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Is It Okay to Eat Pork?

By December 1, 1993November 9th, 2022No Comments


Lately I’ve been listening to a preacher on the radio who claims that eating pork is wrong for Christians. Please comment.

I will begin by stating that a Christian has the right to do whatever he pleases in this area. If he doesn’t want to eat pork, that’s his privilege. If he wants to eat pork, he can, as I will demonstrate from Scripture. I don’t know what this preacher said. I do know that often people who introduce or promote such a regulation want and expect everyone else to jump on their bandwagon. This insistence that there is only one option is one of the most serious problems they pose. Instead, the Bible gives us liberty in this matter.

The Jews had stringent regulations concerning eating. These regulations went back to the levitical laws of Moses and are found in Leviticus 11 and 20:25, 26; and Deuteronomy 14:3–21. This list probably names animals that we wouldn’t want to eat anyway, but God had definite purposes in giving His chosen people strict dietary rules. Besides the concern for their physical well-being, He wanted to draw for them clear, unmistakable lines of demarcation between His people and the heathen. Circumcision was another rite that God used in this way. He wanted His chosen people to be separate, and He had definite regulations and rites to remind them of this distinction.

However, when God ushered in the new dispensation of the Church—the age we live in today—He began to deal primarily through Gentiles. The Scriptures make it clear that God set Israel aside during this dispensation. God will again take up His dealings with Israel after New Testament believers have been raptured and the Church Age has ended (1 Thess. 4:13–18). For the background of Israel’s being temporarily laid aside, read carefully Romans 9—11. Also, if you are unfamiliar with the 70 weeks of Daniel and their meaning and significance, I recommend you study Daniel’s Prophecy of the Seventy Weeks by Alva J. McClain (published by Zondervan). We as Church Age people are living between the 69th and 70th weeks. The 70th week is, according to Scripture, the Great Tribulation, or in Scriptural parlance, “the time of Jacob’s trouble” (Jer. 30:7). During this seven-year period, God will “take Israel to the woodshed” to make Israel more than ready to finally accept Jesus Christ as her Messiah.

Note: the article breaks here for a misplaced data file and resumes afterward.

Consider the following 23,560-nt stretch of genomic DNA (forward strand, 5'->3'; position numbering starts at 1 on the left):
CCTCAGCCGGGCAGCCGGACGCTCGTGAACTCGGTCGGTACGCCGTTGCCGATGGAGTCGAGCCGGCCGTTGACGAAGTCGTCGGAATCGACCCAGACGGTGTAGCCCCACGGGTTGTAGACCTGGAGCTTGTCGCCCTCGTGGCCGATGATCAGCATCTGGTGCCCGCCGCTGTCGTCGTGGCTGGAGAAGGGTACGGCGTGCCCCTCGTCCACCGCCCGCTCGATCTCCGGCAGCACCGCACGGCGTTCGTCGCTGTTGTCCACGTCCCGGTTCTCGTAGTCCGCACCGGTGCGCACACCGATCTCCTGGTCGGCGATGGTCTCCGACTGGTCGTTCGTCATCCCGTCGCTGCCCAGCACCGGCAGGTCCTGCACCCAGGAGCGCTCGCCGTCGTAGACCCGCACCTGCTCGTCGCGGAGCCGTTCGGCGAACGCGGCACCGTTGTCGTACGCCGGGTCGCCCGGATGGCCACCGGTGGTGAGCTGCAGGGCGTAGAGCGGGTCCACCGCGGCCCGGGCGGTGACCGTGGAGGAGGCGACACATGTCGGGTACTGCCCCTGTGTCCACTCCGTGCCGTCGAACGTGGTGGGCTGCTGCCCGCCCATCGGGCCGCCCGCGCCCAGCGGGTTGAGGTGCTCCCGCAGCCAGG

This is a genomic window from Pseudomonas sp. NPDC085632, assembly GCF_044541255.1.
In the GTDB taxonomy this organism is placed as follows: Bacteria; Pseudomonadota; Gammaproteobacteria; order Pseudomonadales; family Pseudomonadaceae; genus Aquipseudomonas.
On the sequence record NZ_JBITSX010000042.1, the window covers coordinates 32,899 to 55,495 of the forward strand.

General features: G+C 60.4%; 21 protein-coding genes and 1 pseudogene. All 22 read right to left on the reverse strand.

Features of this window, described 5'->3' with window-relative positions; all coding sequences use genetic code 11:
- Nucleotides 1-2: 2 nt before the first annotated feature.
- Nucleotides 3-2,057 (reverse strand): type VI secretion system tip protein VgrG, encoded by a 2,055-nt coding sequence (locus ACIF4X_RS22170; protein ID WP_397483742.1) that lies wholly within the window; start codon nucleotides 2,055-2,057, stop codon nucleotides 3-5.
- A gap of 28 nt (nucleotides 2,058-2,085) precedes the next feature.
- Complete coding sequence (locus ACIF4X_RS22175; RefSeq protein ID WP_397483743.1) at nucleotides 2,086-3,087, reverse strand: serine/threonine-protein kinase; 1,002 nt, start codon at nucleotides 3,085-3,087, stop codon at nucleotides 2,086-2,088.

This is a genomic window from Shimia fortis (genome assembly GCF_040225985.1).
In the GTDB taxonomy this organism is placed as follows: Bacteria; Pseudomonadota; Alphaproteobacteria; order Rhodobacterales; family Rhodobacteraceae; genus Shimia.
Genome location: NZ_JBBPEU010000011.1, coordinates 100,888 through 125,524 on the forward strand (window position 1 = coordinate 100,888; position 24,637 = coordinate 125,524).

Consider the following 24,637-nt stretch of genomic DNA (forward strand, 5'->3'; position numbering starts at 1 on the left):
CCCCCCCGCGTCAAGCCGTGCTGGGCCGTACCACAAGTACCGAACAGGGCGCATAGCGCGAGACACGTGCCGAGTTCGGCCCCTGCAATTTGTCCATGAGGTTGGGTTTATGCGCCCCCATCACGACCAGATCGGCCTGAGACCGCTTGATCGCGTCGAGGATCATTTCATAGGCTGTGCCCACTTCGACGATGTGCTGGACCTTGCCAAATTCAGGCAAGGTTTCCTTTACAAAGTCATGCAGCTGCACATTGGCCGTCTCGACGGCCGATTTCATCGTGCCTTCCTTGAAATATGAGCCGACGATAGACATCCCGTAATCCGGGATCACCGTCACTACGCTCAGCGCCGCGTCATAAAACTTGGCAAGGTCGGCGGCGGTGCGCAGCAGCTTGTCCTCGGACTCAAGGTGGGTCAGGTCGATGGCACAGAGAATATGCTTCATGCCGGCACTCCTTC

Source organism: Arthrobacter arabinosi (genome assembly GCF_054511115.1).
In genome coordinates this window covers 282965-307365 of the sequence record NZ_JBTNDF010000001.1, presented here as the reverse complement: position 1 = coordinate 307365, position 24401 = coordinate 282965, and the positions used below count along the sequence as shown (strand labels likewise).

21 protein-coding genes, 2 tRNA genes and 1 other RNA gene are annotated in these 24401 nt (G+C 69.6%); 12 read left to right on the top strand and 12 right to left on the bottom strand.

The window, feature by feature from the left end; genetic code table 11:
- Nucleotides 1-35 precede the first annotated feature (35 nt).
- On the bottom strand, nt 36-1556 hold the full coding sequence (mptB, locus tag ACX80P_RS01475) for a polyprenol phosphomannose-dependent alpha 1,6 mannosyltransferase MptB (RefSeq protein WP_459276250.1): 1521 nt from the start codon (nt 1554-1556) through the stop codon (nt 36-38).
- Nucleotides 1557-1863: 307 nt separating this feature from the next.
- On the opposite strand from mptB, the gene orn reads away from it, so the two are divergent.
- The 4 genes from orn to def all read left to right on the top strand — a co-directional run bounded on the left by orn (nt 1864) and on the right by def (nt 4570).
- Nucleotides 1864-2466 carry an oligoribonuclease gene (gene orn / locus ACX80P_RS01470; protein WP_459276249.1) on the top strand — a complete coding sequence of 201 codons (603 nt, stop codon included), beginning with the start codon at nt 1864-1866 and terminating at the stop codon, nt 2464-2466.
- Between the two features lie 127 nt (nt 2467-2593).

The Jewish believers at the time of Christ’s ascension and subsequent birth of the New Testament church on the Day of Pentecost needed to come to grips with the fact that Gentiles would be just as much a part of the household of God as believers (Eph. 2). This concept was difficult for them to accept, in part because Gentiles lacked ceremonial regulations. The Jews, from birth, had had these laws drilled into them. They believed that they as Jews were God’s people. Because primarily Gentiles would compose the New Testament churches, the Jewish believers had to make some adjustments in their thinking.

Consequently Peter, one of the apostles, had a remarkable vision from God (recorded in Acts 10). This vision was necessary, for the first Gentile convert—Cornelius—was about to be won. Apparently up to that moment no apostle had gone to Gentiles with the gospel. It is strange that they would not do so because Christ had made it plain in the Great Commission that believers are to take the gospel to every creature and to all nations. Christ Himself had called attention to the spiritual needs of the despised Samaritans. He also demonstrated this principle in His dealings with the Syrophenician woman (Mark 7:24–30). Certain portions of the Old Testament would also have shown them that the Gentiles would seek and find (Isa. 42:1, 6ff). The Lord had told both Ananias and Paul that Saul (Paul) would witness to the Gentiles (Acts 9:15; 26:17).